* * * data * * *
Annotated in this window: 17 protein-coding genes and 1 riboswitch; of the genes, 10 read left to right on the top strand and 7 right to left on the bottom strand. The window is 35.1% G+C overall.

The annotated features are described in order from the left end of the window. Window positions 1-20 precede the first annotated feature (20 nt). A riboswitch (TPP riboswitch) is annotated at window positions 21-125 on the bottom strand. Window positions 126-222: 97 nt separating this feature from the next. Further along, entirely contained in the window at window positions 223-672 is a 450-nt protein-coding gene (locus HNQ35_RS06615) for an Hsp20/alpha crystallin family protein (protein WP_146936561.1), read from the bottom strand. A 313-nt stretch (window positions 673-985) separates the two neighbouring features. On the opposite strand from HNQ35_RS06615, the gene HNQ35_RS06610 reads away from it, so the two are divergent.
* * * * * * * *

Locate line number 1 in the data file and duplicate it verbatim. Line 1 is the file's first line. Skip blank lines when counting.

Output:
Annotated in this window: 17 protein-coding genes and 1 riboswitch; of the genes, 10 read left to right on the top strand and 7 right to left on the bottom strand. The window is 35.1% G+C overall.